British national champion Peter Kennaugh (Team Sky) soloed to a win in the hectic second running of the Cadel Evans Great Ocean Road Race, launching from the peloton on the final lap and staying clear of the chasing peloton to take the win. None could hold the track gold medallist?s wheel as he surged away, and his strength proved adequate as he took a deserved win, with local favourite Leigh Howard (IAM) hitting his handlebars in frustration as he had to settle for 2nd after winning the bunch sprint, with Niccola Bonifazio (Trek-Segafredo) in 3rd.
With the wind looking like it would be a factor on the startline, it was a cautious peloton that tackled the early stages of the bike race, which contained a number of sections that might allow crosswinds to wreak havoc on the peloton. The expected carnage never eventuated, but the high pace on the front of the main bunch meant that it was a long time before the break was formed, with Pat Lane (Avanti IsoWhey Sports) launching an attack just after 25 kilometres into the race, with Adrian Hegyvary (UnitedHealthcare), Josh Berry (St George Merida) and Alessandro De Marchi (BMC) joining him soon after. Kristian House (One Pro) and Morgan Smith (Kenyan Riders Downunder) had missed the move, but battled over the next 20 kilometres to eventually bridge the gap to make an escape of 6 riders.
The break was allowed to get out to an advantage of 6 minutes 15 seconds, before Orica-Greenedge took control on the front, setting a steady pace to make sure the advantage wouldn?t get too big. That situation was maintained for the next stage of the race, with only the headwind on the road back into Geelong shortening the break?s advantage to 4 minutes. With the riders hitting the circuit for the first time, with 50 kilometres and two and a half laps remaining, De Marchi and Lane proved themselves the strongest of the break and set off by themselves off the front. Behind in the main bunch, the pace was on as well, with a significantly reduced peloton chasing the opportunistic attacks that tried to go off the front.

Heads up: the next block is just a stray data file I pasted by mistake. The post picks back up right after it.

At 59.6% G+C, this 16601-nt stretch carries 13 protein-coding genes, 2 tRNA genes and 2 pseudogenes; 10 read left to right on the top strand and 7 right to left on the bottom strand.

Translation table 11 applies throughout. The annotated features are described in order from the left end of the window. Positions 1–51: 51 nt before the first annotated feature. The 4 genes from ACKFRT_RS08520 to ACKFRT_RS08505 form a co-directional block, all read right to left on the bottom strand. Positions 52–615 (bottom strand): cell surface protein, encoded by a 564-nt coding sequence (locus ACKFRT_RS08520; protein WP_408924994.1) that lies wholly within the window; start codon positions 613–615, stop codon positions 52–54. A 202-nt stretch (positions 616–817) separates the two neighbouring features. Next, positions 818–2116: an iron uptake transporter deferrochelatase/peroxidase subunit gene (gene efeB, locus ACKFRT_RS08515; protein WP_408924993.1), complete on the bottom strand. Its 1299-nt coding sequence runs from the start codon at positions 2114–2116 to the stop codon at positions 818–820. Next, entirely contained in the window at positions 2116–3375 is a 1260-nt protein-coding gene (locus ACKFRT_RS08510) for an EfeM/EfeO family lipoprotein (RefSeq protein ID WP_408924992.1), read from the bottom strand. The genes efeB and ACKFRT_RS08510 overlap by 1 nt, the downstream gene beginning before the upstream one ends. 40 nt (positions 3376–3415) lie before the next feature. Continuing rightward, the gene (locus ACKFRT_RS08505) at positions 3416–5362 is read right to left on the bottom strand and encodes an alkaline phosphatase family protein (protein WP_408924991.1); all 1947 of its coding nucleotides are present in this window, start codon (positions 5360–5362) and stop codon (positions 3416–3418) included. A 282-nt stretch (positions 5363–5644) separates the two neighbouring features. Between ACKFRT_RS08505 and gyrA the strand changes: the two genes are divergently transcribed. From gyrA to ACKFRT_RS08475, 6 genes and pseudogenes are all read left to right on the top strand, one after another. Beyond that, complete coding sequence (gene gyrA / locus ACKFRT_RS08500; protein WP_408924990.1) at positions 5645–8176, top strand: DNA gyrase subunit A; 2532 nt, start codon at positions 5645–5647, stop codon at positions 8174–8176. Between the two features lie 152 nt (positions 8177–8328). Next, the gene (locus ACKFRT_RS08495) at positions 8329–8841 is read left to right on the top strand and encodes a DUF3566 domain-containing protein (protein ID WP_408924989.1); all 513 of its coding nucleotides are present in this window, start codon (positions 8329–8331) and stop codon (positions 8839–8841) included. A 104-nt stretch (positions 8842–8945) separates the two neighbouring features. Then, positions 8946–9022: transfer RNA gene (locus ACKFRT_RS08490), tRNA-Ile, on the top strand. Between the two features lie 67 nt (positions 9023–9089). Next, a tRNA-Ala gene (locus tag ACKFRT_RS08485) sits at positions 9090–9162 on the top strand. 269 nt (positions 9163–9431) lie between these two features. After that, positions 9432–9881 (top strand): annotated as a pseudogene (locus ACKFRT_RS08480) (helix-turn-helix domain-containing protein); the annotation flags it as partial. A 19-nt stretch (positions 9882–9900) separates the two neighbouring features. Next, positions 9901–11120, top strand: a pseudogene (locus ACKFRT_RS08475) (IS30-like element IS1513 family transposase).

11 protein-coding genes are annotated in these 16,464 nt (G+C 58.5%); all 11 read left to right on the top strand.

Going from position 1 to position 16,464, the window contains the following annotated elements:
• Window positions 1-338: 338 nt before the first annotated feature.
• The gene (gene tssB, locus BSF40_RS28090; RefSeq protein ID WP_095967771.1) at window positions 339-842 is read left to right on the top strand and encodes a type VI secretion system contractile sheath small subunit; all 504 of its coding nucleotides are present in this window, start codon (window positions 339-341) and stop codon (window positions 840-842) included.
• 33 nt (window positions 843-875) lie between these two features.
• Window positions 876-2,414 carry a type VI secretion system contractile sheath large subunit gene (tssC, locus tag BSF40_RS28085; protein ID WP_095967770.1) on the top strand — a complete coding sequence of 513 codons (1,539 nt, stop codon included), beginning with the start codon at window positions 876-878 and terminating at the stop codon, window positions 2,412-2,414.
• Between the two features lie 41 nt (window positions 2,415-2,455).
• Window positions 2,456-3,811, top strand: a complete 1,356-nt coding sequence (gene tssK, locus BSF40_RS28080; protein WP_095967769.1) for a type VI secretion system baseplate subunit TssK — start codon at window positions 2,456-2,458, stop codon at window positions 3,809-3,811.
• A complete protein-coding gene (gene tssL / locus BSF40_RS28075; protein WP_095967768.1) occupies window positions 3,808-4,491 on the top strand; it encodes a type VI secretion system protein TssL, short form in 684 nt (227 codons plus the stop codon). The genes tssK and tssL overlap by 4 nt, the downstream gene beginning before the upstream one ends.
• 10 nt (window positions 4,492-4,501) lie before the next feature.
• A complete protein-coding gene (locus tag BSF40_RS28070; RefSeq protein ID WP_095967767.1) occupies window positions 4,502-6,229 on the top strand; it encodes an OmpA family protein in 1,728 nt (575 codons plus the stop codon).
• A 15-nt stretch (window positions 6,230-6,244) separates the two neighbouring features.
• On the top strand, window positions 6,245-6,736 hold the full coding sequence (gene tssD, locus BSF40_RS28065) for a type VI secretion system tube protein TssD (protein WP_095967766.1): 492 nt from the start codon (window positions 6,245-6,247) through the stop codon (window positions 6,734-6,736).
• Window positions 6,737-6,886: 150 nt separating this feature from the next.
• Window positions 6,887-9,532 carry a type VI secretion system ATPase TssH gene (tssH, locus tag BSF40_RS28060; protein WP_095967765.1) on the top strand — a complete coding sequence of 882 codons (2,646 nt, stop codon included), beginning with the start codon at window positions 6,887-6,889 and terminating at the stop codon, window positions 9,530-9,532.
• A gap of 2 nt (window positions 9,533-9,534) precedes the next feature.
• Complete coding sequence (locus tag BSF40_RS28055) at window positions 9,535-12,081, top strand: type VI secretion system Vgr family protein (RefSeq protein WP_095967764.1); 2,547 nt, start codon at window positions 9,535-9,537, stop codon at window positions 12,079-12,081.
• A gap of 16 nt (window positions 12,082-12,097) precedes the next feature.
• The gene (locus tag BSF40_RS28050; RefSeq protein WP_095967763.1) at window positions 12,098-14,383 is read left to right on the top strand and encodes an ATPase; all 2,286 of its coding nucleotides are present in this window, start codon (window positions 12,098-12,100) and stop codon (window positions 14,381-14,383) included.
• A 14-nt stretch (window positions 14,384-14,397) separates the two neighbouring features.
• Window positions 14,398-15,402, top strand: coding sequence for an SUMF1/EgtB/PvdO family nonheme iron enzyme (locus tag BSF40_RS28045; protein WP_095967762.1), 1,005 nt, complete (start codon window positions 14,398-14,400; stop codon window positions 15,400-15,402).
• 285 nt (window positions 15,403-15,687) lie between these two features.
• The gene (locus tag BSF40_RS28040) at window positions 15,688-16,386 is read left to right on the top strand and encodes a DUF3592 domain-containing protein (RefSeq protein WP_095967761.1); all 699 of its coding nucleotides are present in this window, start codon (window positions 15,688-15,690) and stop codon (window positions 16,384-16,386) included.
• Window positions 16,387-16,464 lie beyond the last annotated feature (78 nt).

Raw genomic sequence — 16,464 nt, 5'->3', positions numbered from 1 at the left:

That dynamic and high pace meant that the break?s advantage quickly evaporated and on the second last lap Lane and De Marchi were caught. That prompted a series of attacks from a large number of riders, all trying their luck off the front, but no moves really stuck until Rafael Valls (Lotto Soudal) attacked off the front and was then joined by Cameron Meyer (Dimension Data) and Salvatore Puccio (Team Sky) to form the most dangerous move of the day. With the bell sounding for the final lap, signifying that there were 20 kilometres remaining, the front three had an advantage of 35 seconds, with BMC and Lotto NL-Jumbo leading the peloton, dragging them back into touching distance on the final ascent of Challambra Crescent. Valls proved the strongest of the front three, and set off alone, but Peter Kennaugh (Team Sky) launched off the front of the peloton going solo and looking incredibly strong to stretch his gap quickly to 12 seconds after the climb. Up The Queens Park Rd climb, Kennaugh extended his lead further, and he continued to maintain it on the final climb of the course Hyland St. With an 18 second gap over the 6 kilometres were all that remained to the finish for the British national champion.
?On the second last lap on the last climb, I was away with a few guys and they were already all on their limit, and I still felt totally fine, so I gained a lot of confidence from that. Just going through the start/finish I was away in a group of four, but we could see from behind that a lot of guys were chasing, so the guys on the radio said to sit up. I just asked them to get me to the bottom of the climb, then I just went and didn?t look back.?
?I didn?t think I had the victory, but I thought there was a chance if it didn?t organise behind. With this British group we have we race really well together, just float round the peloton and find ourselves in the right place at the right time. I gained a lot of experience by racing here last year, it?s a very aggressive race, there?s not a lot of teamwork that goes on because the course is so hard. By the last lap, everyone?s on their knees, so it becomes hard to do anything as a team or bring guys back.?
That proved the case here, with Kennaugh having enough time to celebrate in the last hundred metres as he crossed the line six seconds ahead of the sprint for 2nd. Pat Lane?s day in the break was rewarded with both the mountains and sprints jersey, whilst 18-year old Michael Storer (Jayco) produced a superb ride to finish in the main group to take the young rider?s jersey.
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